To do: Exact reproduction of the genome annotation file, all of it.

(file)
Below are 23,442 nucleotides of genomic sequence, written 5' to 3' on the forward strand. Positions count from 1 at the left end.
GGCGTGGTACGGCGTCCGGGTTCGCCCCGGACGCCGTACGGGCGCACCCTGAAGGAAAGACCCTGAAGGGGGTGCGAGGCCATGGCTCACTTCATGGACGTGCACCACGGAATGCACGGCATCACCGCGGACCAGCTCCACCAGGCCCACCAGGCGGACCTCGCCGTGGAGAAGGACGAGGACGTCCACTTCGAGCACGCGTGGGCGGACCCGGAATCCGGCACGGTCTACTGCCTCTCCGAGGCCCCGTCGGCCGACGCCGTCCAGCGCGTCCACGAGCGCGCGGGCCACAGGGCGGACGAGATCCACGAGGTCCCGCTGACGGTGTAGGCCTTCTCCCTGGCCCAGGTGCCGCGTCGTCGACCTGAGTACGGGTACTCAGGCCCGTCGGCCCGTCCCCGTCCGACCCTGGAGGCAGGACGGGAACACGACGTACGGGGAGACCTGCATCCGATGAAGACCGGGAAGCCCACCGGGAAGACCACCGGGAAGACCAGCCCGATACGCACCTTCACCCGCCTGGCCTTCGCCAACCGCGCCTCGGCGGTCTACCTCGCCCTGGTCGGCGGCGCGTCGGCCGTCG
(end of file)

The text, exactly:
Below are 23,442 nucleotides of genomic sequence, written 5' to 3' on the forward strand. Positions count from 1 at the left end.
GGCGTGGTACGGCGTCCGGGTTCGCCCCGGACGCCGTACGGGCGCACCCTGAAGGAAAGACCCTGAAGGGGGTGCGAGGCCATGGCTCACTTCATGGACGTGCACCACGGAATGCACGGCATCACCGCGGACCAGCTCCACCAGGCCCACCAGGCGGACCTCGCCGTGGAGAAGGACGAGGACGTCCACTTCGAGCACGCGTGGGCGGACCCGGAATCCGGCACGGTCTACTGCCTCTCCGAGGCCCCGTCGGCCGACGCCGTCCAGCGCGTCCACGAGCGCGCGGGCCACAGGGCGGACGAGATCCACGAGGTCCCGCTGACGGTGTAGGCCTTCTCCCTGGCCCAGGTGCCGCGTCGTCGACCTGAGTACGGGTACTCAGGCCCGTCGGCCCGTCCCCGTCCGACCCTGGAGGCAGGACGGGAACACGACGTACGGGGAGACCTGCATCCGATGAAGACCGGGAAGCCCACCGGGAAGACCACCGGGAAGACCAGCCCGATACGCACCTTCACCCGCCTGGCCTTCGCCAACCGCGCCTCGGCGGTCTACCTCGCCCTGGTCGGCGGCGCGTCGGCCGTCG